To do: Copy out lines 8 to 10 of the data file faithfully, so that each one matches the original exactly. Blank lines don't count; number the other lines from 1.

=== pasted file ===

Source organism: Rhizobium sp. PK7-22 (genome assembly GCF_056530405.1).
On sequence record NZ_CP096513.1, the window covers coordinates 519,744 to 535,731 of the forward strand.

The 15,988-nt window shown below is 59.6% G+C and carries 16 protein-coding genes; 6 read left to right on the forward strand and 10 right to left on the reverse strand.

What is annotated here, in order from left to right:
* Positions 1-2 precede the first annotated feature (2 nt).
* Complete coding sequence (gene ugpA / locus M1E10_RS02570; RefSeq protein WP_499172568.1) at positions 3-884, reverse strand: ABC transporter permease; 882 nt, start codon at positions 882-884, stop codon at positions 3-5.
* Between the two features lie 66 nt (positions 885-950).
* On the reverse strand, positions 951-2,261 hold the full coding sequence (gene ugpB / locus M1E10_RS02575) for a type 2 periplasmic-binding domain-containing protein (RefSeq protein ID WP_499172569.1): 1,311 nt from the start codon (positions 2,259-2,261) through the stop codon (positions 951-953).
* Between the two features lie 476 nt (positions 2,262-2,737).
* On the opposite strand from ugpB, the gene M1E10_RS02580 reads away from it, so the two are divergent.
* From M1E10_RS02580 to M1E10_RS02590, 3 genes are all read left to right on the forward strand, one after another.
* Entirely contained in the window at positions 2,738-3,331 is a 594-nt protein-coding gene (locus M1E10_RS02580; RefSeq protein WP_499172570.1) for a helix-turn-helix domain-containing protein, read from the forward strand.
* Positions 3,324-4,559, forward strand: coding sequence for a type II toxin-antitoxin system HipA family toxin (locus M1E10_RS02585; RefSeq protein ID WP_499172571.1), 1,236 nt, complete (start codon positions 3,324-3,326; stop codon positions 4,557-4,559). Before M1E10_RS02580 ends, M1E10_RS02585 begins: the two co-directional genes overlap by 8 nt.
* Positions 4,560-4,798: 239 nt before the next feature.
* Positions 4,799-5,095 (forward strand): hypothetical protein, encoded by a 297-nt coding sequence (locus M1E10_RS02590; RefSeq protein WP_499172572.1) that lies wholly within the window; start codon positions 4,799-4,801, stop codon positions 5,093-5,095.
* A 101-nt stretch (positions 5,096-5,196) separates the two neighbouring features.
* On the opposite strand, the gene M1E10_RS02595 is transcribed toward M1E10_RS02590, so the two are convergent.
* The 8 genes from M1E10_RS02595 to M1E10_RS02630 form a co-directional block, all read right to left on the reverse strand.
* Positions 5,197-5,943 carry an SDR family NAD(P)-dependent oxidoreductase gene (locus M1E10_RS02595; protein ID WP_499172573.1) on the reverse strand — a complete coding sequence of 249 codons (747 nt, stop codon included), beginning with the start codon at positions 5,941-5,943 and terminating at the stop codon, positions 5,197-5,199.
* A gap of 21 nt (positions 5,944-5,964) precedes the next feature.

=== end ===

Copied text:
* On the reverse strand, positions 951-2,261 hold the full coding sequence (gene ugpB / locus M1E10_RS02575) for a type 2 periplasmic-binding domain-containing protein (RefSeq protein ID WP_499172569.1): 1,311 nt from the start codon (positions 2,259-2,261) through the stop codon (positions 951-953).
* Between the two features lie 476 nt (positions 2,262-2,737).
* On the opposite strand from ugpB, the gene M1E10_RS02580 reads away from it, so the two are divergent.